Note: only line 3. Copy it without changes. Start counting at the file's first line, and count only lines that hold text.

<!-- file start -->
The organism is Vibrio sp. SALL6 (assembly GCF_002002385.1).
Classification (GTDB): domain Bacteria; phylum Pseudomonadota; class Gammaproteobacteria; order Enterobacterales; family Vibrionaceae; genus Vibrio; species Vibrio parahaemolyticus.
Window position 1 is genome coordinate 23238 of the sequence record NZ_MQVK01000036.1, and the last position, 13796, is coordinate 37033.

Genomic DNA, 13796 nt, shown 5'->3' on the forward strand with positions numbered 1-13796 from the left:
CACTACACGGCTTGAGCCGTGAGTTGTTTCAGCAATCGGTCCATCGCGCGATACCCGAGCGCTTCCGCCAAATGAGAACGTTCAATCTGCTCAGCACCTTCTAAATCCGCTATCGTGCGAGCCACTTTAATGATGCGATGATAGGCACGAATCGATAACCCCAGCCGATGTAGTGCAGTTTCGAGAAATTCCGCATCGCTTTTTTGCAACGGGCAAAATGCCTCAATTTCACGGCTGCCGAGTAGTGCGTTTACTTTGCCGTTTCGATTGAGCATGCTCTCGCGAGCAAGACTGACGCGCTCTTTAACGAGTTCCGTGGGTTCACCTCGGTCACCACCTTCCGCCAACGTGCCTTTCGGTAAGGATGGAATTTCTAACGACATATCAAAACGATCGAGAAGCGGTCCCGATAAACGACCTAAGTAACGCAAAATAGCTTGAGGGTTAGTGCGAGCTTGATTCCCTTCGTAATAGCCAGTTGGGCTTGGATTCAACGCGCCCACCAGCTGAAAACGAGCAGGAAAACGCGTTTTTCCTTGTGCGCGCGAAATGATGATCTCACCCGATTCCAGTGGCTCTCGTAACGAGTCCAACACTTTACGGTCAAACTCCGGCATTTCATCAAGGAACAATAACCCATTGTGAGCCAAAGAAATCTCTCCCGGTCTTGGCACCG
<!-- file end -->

Window position 1 is genome coordinate 23238 of the sequence record NZ_MQVK01000036.1, and the last position, 13796, is coordinate 37033.